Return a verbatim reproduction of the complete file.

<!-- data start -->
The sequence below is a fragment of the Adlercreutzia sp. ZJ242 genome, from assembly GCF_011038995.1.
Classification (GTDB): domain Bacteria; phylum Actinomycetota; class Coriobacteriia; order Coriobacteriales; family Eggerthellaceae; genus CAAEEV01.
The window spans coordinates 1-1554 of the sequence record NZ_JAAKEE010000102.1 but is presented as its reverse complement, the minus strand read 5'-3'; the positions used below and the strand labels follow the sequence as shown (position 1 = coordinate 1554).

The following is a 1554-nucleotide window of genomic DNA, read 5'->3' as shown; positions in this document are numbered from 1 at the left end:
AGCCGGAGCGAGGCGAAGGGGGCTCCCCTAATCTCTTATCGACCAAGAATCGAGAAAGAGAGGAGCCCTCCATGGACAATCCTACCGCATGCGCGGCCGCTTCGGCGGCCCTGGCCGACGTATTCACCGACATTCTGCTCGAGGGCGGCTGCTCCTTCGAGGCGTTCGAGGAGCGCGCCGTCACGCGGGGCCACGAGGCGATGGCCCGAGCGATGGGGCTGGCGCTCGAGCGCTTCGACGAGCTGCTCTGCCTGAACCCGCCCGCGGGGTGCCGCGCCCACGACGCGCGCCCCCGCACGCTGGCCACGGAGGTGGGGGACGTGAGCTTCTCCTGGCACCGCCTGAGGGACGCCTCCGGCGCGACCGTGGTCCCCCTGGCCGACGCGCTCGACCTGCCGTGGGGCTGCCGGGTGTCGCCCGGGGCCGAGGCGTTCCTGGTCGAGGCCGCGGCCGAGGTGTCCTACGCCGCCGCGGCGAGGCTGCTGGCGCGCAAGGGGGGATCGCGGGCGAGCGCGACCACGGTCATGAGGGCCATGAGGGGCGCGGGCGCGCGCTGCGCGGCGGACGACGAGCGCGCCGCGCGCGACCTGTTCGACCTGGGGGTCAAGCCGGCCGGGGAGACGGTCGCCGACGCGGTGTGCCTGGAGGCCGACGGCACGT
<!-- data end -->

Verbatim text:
The sequence below is a fragment of the Adlercreutzia sp. ZJ242 genome, from assembly GCF_011038995.1.
Classification (GTDB): domain Bacteria; phylum Actinomycetota; class Coriobacteriia; order Coriobacteriales; family Eggerthellaceae; genus CAAEEV01.
The window spans coordinates 1-1554 of the sequence record NZ_JAAKEE010000102.1 but is presented as its reverse complement, the minus strand read 5'-3'; the positions used below and the strand labels follow the sequence as shown (position 1 = coordinate 1554).

The following is a 1554-nucleotide window of genomic DNA, read 5'->3' as shown; positions in this document are numbered from 1 at the left end:
AGCCGGAGCGAGGCGAAGGGGGCTCCCCTAATCTCTTATCGACCAAGAATCGAGAAAGAGAGGAGCCCTCCATGGACAATCCTACCGCATGCGCGGCCGCTTCGGCGGCCCTGGCCGACGTATTCACCGACATTCTGCTCGAGGGCGGCTGCTCCTTCGAGGCGTTCGAGGAGCGCGCCGTCACGCGGGGCCACGAGGCGATGGCCCGAGCGATGGGGCTGGCGCTCGAGCGCTTCGACGAGCTGCTCTGCCTGAACCCGCCCGCGGGGTGCCGCGCCCACGACGCGCGCCCCCGCACGCTGGCCACGGAGGTGGGGGACGTGAGCTTCTCCTGGCACCGCCTGAGGGACGCCTCCGGCGCGACCGTGGTCCCCCTGGCCGACGCGCTCGACCTGCCGTGGGGCTGCCGGGTGTCGCCCGGGGCCGAGGCGTTCCTGGTCGAGGCCGCGGCCGAGGTGTCCTACGCCGCCGCGGCGAGGCTGCTGGCGCGCAAGGGGGGATCGCGGGCGAGCGCGACCACGGTCATGAGGGCCATGAGGGGCGCGGGCGCGCGCTGCGCGGCGGACGACGAGCGCGCCGCGCGCGACCTGTTCGACCTGGGGGTCAAGCCGGCCGGGGAGACGGTCGCCGACGCGGTGTGCCTGGAGGCCGACGGCACGT